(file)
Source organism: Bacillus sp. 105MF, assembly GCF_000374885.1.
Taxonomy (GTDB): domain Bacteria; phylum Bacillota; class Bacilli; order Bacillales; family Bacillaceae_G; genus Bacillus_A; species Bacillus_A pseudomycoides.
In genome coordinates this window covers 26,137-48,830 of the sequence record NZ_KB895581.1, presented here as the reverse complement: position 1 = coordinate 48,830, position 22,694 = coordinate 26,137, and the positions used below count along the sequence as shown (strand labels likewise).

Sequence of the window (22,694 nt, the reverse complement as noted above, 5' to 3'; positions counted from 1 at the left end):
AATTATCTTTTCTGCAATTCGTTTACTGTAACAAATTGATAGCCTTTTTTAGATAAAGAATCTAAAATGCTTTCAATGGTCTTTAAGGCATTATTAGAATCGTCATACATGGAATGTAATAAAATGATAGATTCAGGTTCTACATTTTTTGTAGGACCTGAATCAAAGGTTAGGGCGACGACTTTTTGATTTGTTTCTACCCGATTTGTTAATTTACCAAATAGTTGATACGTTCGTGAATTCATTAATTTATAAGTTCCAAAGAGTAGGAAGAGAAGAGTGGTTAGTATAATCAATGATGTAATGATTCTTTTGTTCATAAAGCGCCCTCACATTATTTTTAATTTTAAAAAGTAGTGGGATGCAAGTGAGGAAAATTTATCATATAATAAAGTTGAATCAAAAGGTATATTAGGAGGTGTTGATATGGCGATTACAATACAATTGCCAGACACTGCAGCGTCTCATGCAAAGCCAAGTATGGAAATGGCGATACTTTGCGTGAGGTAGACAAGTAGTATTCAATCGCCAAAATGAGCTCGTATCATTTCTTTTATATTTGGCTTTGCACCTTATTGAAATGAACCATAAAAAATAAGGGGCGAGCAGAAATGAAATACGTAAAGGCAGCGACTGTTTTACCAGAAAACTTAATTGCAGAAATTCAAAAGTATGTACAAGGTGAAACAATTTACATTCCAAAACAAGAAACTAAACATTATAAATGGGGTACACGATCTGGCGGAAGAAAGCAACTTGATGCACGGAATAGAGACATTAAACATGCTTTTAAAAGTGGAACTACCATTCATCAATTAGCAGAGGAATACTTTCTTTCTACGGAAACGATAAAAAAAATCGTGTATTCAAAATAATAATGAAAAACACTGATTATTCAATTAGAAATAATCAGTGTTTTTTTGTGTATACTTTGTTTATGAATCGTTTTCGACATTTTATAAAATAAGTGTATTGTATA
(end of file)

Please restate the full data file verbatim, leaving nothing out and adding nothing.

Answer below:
Source organism: Bacillus sp. 105MF, assembly GCF_000374885.1.
Taxonomy (GTDB): domain Bacteria; phylum Bacillota; class Bacilli; order Bacillales; family Bacillaceae_G; genus Bacillus_A; species Bacillus_A pseudomycoides.
In genome coordinates this window covers 26,137-48,830 of the sequence record NZ_KB895581.1, presented here as the reverse complement: position 1 = coordinate 48,830, position 22,694 = coordinate 26,137, and the positions used below count along the sequence as shown (strand labels likewise).

Sequence of the window (22,694 nt, the reverse complement as noted above, 5' to 3'; positions counted from 1 at the left end):
AATTATCTTTTCTGCAATTCGTTTACTGTAACAAATTGATAGCCTTTTTTAGATAAAGAATCTAAAATGCTTTCAATGGTCTTTAAGGCATTATTAGAATCGTCATACATGGAATGTAATAAAATGATAGATTCAGGTTCTACATTTTTTGTAGGACCTGAATCAAAGGTTAGGGCGACGACTTTTTGATTTGTTTCTACCCGATTTGTTAATTTACCAAATAGTTGATACGTTCGTGAATTCATTAATTTATAAGTTCCAAAGAGTAGGAAGAGAAGAGTGGTTAGTATAATCAATGATGTAATGATTCTTTTGTTCATAAAGCGCCCTCACATTATTTTTAATTTTAAAAAGTAGTGGGATGCAAGTGAGGAAAATTTATCATATAATAAAGTTGAATCAAAAGGTATATTAGGAGGTGTTGATATGGCGATTACAATACAATTGCCAGACACTGCAGCGTCTCATGCAAAGCCAAGTATGGAAATGGCGATACTTTGCGTGAGGTAGACAAGTAGTATTCAATCGCCAAAATGAGCTCGTATCATTTCTTTTATATTTGGCTTTGCACCTTATTGAAATGAACCATAAAAAATAAGGGGCGAGCAGAAATGAAATACGTAAAGGCAGCGACTGTTTTACCAGAAAACTTAATTGCAGAAATTCAAAAGTATGTACAAGGTGAAACAATTTACATTCCAAAACAAGAAACTAAACATTATAAATGGGGTACACGATCTGGCGGAAGAAAGCAACTTGATGCACGGAATAGAGACATTAAACATGCTTTTAAAAGTGGAACTACCATTCATCAATTAGCAGAGGAATACTTTCTTTCTACGGAAACGATAAAAAAAATCGTGTATTCAAAATAATAATGAAAAACACTGATTATTCAATTAGAAATAATCAGTGTTTTTTTGTGTATACTTTGTTTATGAATCGTTTTCGACATTTTATAAAATAAGTGTATTGTATA